To make sure it was TDC on the compression stroke, I pulled the #1 plug out and put my thumb over it and had someone else crank it. So I new that it was the compression stroke when it pushed the air out through the plug hole. Then checked the arrow and the marks on the crank pulley. When it is in that postion the rotor is pointing to the #1 plug. If it was 180 out wouldn't it be pointing to #4?
  13. Tom H

    Tom H Platinum Level Sponsor

    Yes. Assuming you understand that #1 cyl is at the front of the engine, nearest the radiator, it all sounds about correct. But do note that both #1 and #4 cyl will "push air" out of the spark plug hole at TDC. But #4 will have a valve open during most of that stroke, and #1 will not . If you actually felt significant pressure on your thumb such that you could not hold your thumb in place then indeed that cyl was on the compression/ firing stroke. What you said was that it "pushed air out" . Not quite the same as "I could not hold my thumb in place". BTW, I see I made a mistake in how to do a 180 swap. You swap #1 wire with #4 and #2 with #3.

  14. Barry

    Barry Platinum Level Sponsor

    An engine will almost always start / run if it has adequate compression, adequate fuel and adequate spark at the right time.

    Your reported values of 115, 120, 140 and 140 PSI cranking pressure are very low compared to the standard value of 175-185 PSI shown in WSM-145 for a Series V Alpine engine. Based on your reported numbers, it is not surprising that your engine is reluctant to start.

    You also posted that "the engine started knocking", but you did not say anything about checking the main and / or rod bearings.

    It might be time to have a qualified shop take a good look at your engine.
  15. hartmandm

    hartmandm Moderator Platinum Level Sponsor

    I think the interesting comment was the car would fire up right away when you first acquired it. Then it slowly deteriorated to it taking about 10 minutes of cranking + waiting to get it started. I'm not sure what that might point to ...

    What carb are you using now - the Weber or Strombergs?

    How do you know you are getting fuel during cranking? Do you have the original fuel pump or an electric pump?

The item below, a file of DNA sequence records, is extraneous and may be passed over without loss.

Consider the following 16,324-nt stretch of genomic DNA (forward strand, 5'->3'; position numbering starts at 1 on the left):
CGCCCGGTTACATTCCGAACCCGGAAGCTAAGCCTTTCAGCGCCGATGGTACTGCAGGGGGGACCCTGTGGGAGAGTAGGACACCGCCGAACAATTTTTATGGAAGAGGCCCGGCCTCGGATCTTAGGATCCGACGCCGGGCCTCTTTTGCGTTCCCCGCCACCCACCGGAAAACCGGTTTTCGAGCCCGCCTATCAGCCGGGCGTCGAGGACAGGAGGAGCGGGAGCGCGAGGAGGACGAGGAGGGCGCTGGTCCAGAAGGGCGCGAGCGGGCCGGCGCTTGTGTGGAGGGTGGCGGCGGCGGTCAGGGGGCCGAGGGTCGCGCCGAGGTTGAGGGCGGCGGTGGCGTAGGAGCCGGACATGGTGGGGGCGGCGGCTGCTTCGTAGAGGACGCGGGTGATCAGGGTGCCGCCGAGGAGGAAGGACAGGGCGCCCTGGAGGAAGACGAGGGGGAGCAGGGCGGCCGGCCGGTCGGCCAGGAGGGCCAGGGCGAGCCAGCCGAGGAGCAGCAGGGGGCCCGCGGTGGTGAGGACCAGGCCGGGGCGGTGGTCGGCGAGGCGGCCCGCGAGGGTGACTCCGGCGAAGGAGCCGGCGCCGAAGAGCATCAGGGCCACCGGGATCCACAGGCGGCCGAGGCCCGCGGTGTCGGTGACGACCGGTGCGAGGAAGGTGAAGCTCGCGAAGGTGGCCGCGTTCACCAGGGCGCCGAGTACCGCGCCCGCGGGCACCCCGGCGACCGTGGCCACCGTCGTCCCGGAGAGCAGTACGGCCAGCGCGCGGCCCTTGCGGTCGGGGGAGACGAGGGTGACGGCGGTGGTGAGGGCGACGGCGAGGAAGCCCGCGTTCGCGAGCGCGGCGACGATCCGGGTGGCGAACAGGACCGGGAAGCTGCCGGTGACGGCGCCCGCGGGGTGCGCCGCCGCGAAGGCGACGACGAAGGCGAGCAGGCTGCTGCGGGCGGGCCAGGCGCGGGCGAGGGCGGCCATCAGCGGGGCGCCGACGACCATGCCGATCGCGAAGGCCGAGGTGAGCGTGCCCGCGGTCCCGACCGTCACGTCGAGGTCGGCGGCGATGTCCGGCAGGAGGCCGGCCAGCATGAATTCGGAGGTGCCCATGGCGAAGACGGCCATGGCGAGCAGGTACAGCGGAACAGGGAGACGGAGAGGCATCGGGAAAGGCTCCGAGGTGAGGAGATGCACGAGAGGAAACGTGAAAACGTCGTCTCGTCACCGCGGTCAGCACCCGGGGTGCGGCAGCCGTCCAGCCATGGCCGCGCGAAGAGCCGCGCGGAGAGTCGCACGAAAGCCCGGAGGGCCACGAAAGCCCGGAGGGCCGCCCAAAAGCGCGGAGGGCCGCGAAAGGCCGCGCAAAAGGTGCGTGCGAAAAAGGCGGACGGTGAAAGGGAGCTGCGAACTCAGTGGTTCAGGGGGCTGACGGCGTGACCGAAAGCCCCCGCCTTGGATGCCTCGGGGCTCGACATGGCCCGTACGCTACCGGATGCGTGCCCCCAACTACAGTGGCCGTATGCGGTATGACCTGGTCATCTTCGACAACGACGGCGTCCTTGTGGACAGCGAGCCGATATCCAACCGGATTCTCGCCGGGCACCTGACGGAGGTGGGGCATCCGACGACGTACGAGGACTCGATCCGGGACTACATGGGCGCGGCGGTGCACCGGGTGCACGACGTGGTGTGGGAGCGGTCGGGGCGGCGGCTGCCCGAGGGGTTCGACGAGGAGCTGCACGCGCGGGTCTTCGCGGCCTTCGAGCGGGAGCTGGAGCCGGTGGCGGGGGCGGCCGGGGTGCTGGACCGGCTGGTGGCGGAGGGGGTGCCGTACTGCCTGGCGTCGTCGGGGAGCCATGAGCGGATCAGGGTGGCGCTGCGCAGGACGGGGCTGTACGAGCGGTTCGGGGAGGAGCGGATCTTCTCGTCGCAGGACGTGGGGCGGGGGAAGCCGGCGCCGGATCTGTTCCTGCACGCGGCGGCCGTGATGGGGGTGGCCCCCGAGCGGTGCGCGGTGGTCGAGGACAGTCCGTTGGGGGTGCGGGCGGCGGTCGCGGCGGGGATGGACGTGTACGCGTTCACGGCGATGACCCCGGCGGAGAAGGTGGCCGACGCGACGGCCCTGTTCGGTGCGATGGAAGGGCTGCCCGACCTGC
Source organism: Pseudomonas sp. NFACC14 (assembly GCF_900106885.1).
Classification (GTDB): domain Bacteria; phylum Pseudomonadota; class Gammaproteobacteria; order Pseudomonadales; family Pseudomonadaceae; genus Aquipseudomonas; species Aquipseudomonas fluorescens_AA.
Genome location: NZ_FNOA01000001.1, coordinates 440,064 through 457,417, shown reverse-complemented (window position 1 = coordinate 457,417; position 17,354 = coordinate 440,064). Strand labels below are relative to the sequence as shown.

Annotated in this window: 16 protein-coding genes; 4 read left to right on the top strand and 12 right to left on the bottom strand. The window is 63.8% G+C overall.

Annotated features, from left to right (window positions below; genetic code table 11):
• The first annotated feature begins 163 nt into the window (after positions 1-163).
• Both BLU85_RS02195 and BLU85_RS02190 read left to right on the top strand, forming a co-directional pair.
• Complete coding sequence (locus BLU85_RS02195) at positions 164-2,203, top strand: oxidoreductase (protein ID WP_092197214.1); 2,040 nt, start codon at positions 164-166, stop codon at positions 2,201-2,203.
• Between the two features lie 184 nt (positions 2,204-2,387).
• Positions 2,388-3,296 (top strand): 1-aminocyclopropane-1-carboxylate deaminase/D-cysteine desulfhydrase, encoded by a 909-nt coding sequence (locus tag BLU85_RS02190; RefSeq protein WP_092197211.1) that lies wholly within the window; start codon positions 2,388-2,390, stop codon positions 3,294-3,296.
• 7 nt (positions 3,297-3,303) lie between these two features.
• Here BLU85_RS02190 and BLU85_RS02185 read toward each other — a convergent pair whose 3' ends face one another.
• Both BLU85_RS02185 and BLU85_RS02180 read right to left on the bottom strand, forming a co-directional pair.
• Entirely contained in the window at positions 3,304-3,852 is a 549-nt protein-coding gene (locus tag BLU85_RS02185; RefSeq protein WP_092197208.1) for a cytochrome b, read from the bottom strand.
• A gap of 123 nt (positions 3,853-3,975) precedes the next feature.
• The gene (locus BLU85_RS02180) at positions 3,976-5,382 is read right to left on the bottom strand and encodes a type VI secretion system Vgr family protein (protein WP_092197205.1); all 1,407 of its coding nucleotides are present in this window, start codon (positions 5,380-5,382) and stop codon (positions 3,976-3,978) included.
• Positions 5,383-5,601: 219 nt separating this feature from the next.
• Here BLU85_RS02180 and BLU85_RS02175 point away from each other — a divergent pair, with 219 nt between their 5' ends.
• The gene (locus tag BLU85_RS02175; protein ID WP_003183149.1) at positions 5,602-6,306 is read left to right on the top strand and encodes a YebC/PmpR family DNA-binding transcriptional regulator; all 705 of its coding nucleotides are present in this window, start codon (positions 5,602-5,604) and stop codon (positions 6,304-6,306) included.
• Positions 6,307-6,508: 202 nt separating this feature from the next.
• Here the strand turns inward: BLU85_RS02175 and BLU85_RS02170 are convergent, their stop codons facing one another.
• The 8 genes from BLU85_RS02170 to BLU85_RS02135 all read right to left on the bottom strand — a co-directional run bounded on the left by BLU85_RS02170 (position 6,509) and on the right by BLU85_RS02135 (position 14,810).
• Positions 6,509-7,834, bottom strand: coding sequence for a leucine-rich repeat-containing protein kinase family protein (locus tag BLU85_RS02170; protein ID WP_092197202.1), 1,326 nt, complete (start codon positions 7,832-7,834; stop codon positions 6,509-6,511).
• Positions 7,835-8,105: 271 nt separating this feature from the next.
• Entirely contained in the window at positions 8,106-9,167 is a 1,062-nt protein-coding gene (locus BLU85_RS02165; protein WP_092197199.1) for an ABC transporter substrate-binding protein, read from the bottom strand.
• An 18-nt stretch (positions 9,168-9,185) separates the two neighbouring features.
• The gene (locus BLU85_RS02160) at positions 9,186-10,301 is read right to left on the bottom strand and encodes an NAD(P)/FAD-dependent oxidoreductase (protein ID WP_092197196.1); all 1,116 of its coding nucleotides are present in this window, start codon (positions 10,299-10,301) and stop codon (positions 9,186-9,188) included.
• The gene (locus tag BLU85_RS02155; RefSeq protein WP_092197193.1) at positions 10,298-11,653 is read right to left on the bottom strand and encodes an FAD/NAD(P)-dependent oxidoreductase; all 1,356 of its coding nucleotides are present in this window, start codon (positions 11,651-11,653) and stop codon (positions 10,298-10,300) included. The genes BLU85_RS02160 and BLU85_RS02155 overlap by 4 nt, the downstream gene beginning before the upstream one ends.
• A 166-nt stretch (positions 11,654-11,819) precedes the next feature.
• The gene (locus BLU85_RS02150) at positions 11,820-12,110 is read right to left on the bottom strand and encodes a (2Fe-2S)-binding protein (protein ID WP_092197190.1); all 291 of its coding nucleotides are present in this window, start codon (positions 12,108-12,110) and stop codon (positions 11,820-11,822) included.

Using a choke that is properly adjusted?

    Did you check the valve lashes?

    Were those compression values obtained with all spark plugs removed?

  16. Bill Blue

    Bill Blue Platinum Level Sponsor

    "Were those compression values obtained with all spark plugs removed? "
    And the throttle wide open?

  17. clockman666

    clockman666 Donation Time

    Yes like you said it blew my thumb right off the hole, on the cyl. closest to the radiator. I just tried swapping the wires around and still nothing...
  18. clockman666

    clockman666 Donation Time

    I did not check the bearings... I guess I probably should of. I'm a bit of a novice that is somewhat mechanically inclined. I am a certified clockmaker, so I'm somewhat handy, but I didn't think to check that stuff.
  19. clockman666

    clockman666 Donation Time

    I have the weber 32/36 that I put on a few months back. I have the original fuel pump that I rebuilt, so you can see it in the glass bowl, and I took the hose of the carb and cranked it and gas shot out, also you can see the gas squirt in the carb when you open the throttle. When I pull the choke out it closes the plate all the way. I did not check the valves. Yes I took all the plugs out when I did the compression test.
  20. clockman666

    clockman666 Donation Time

    All the plugs where removed but I didn't have the throttle wide open. does that make a difference?

Share This Page